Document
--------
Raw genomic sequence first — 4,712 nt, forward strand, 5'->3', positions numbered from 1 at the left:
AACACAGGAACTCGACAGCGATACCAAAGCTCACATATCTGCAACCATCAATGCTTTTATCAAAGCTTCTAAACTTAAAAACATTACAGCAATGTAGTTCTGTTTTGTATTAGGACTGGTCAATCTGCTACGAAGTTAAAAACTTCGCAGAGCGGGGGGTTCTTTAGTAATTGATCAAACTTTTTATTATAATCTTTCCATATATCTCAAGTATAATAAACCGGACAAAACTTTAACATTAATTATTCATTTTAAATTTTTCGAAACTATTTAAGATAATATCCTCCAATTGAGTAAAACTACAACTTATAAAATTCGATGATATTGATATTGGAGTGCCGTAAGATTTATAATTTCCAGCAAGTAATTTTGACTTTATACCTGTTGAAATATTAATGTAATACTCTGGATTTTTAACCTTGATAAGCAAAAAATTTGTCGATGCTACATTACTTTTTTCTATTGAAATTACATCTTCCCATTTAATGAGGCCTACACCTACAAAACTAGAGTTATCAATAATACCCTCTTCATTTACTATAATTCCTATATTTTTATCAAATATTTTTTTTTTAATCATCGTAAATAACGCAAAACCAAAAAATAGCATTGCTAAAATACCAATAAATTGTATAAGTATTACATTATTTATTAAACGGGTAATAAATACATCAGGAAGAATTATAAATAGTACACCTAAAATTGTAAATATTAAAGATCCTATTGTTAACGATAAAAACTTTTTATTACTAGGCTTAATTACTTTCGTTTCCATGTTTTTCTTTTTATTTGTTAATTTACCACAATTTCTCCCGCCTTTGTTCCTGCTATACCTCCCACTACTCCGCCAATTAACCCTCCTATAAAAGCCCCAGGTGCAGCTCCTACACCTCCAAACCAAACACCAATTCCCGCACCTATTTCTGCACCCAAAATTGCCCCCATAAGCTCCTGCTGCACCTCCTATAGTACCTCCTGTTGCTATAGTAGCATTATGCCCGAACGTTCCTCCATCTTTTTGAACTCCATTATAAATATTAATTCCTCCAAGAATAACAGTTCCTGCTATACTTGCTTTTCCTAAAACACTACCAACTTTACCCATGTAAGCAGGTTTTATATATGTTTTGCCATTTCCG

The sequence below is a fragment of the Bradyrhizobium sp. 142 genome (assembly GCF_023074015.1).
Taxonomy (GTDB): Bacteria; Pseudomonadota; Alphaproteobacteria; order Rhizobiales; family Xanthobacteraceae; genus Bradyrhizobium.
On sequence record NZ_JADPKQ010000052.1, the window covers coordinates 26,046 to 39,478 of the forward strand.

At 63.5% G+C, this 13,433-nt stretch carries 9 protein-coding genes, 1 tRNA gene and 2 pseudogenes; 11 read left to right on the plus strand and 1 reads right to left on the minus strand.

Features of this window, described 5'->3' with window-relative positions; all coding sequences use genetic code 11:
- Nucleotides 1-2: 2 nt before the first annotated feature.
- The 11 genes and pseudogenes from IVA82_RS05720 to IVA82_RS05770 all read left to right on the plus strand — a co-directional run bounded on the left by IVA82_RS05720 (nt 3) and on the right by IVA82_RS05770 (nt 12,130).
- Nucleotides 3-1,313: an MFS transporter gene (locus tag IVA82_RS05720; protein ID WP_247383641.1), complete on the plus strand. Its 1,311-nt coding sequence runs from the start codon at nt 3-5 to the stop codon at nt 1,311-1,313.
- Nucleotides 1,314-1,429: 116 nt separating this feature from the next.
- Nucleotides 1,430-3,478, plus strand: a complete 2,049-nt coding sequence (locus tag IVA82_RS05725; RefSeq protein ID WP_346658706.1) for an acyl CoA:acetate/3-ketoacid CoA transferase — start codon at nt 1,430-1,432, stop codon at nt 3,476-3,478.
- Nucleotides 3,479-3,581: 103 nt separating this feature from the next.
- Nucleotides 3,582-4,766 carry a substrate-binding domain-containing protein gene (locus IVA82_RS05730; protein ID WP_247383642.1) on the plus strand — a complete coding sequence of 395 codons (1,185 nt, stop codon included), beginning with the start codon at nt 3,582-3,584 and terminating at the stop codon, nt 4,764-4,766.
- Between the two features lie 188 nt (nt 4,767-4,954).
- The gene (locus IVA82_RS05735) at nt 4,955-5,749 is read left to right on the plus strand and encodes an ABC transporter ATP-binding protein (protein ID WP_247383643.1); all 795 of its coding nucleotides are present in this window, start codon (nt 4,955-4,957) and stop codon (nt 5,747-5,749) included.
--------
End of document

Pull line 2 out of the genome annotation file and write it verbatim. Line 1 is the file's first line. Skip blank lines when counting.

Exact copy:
AACACAGGAACTCGACAGCGATACCAAAGCTCACATATCTGCAACCATCAATGCTTTTATCAAAGCTTCTAAACTTAAAAACATTACAGCAATGTAGTTCTGTTTTGTATTAGGACTGGTCAATCTGCTACGAAGTTAAAAACTTCGCAGAGCGGGGGGTTCTTTAGTAATTGATCAAACTTTTTATTATAATCTTTCCATATATCTCAAGTATAATAAACCGGACAAAACTTTAACATTAATTATTCATTTTAAATTTTTCGAAACTATTTAAGATAATATCCTCCAATTGAGTAAAACTACAACTTATAAAATTCGATGATATTGATATTGGAGTGCCGTAAGATTTATAATTTCCAGCAAGTAATTTTGACTTTATACCTGTTGAAATATTAATGTAATACTCTGGATTTTTAACCTTGATAAGCAAAAAATTTGTCGATGCTACATTACTTTTTTCTATTGAAATTACATCTTCCCATTTAATGAGGCCTACACCTACAAAACTAGAGTTATCAATAATACCCTCTTCATTTACTATAATTCCTATATTTTTATCAAATATTTTTTTTTTAATCATCGTAAATAACGCAAAACCAAAAAATAGCATTGCTAAAATACCAATAAATTGTATAAGTATTACATTATTTATTAAACGGGTAATAAATACATCAGGAAGAATTATAAATAGTACACCTAAAATTGTAAATATTAAAGATCCTATTGTTAACGATAAAAACTTTTTATTACTAGGCTTAATTACTTTCGTTTCCATGTTTTTCTTTTTATTTGTTAATTTACCACAATTTCTCCCGCCTTTGTTCCTGCTATACCTCCCACTACTCCGCCAATTAACCCTCCTATAAAAGCCCCAGGTGCAGCTCCTACACCTCCAAACCAAACACCAATTCCCGCACCTATTTCTGCACCCAAAATTGCCCCCATAAGCTCCTGCTGCACCTCCTATAGTACCTCCTGTTGCTATAGTAGCATTATGCCCGAACGTTCCTCCATCTTTTTGAACTCCATTATAAATATTAATTCCTCCAAGAATAACAGTTCCTGCTATACTTGCTTTTCCTAAAACACTACCAACTTTACCCATGTAAGCAGGTTTTATATATGTTTTGCCATTTCCG